serene ambition™

transforming the culture of aging

Labels and Gender

Posted by Jim Selman on 11/28/06

Most of the attempts to categorize people who are older (“temporally challenged”, seniors, golden oldies and so forth) are usually attempts to find a label to make a state or condition that most people relate to as ‘negative’ seem nicer. Ronni Bennett has some interesting thoughts about language and how our labels often reveal a lot about how we observe and relate to others and the world in general. I agree with her that most of it is nonsense, and I like the term Elder.

en talk about people who are growing older or aging to speak of those of us on the ‘back nine of life’. The problem with Elder is that, as I have said in other postings, it is more of a role, rather than entitlement of years. I don’t mind the term ‘senior’, though it is often used in a somewhat patronizing manner. At the end of the day, you can call me whatever you like. As long as I know who I am and don’t get hooked into society’s attempts to put me in a slightly pejorative category, it won’t be a problem for me personally.

The attempt to categorize me does, however, say something about our culture (a topic I will leave for another conversation). For now, let’s stick with Elder as a positive, non-judgmental label for those over 60 or so—for both men and women.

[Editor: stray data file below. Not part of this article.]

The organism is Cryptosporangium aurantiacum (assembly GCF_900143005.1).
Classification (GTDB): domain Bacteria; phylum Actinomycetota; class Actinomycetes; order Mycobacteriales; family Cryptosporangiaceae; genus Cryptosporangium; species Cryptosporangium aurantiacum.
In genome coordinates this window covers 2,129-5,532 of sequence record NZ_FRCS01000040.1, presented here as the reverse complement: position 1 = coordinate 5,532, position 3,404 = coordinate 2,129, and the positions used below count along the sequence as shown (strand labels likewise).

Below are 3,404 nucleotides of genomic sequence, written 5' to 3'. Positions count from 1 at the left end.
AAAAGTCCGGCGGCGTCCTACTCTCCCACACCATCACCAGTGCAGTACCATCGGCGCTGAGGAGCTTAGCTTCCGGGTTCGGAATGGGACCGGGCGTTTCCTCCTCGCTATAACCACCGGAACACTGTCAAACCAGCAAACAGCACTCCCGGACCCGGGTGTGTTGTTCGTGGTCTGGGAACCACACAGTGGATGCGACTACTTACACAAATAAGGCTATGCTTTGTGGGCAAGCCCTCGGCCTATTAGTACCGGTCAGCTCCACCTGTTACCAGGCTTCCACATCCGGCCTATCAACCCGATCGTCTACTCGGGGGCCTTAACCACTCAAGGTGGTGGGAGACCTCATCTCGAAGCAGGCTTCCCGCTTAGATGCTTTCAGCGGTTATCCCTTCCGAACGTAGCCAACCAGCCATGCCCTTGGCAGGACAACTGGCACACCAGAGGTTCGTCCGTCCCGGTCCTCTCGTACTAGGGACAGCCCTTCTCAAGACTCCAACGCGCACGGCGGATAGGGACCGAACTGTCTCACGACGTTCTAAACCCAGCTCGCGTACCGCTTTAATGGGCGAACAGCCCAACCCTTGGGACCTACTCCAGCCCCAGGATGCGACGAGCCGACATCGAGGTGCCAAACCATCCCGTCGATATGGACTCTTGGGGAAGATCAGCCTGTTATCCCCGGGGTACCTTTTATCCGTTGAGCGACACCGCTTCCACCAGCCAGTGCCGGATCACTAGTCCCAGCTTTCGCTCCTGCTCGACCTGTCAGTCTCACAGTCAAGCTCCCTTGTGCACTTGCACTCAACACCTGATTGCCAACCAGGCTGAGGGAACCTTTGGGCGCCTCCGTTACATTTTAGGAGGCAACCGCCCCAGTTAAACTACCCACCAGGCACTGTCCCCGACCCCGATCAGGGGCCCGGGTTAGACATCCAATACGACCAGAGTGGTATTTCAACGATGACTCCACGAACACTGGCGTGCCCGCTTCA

Some of the women I have spoken to have noted that the term seems inherently masculine; however, in matriarchic cultures, the institution of ‘elderhood’ is predominantly feminine. Whether a society is patriarchic or matriarchic matters only in terms of which values will be dominant in the elder consciousness. For example, values relating to relationship, nurturing, community and networking might be more easily embraced by elders in a matriarchic culture, while values of solidarity, strength and honor might be more appropriately held within a patriarchic context.

Gender need not be a distinction among older persons in terms of their roles and contributions to the larger community. No matter what the predominant value system in a society is, all elders can be responsible for the continuity of the culture and for generic goals for living (such as health, love, happiness, self-expression and being valued).

© 2006 Jim Selman. All rights reserved.


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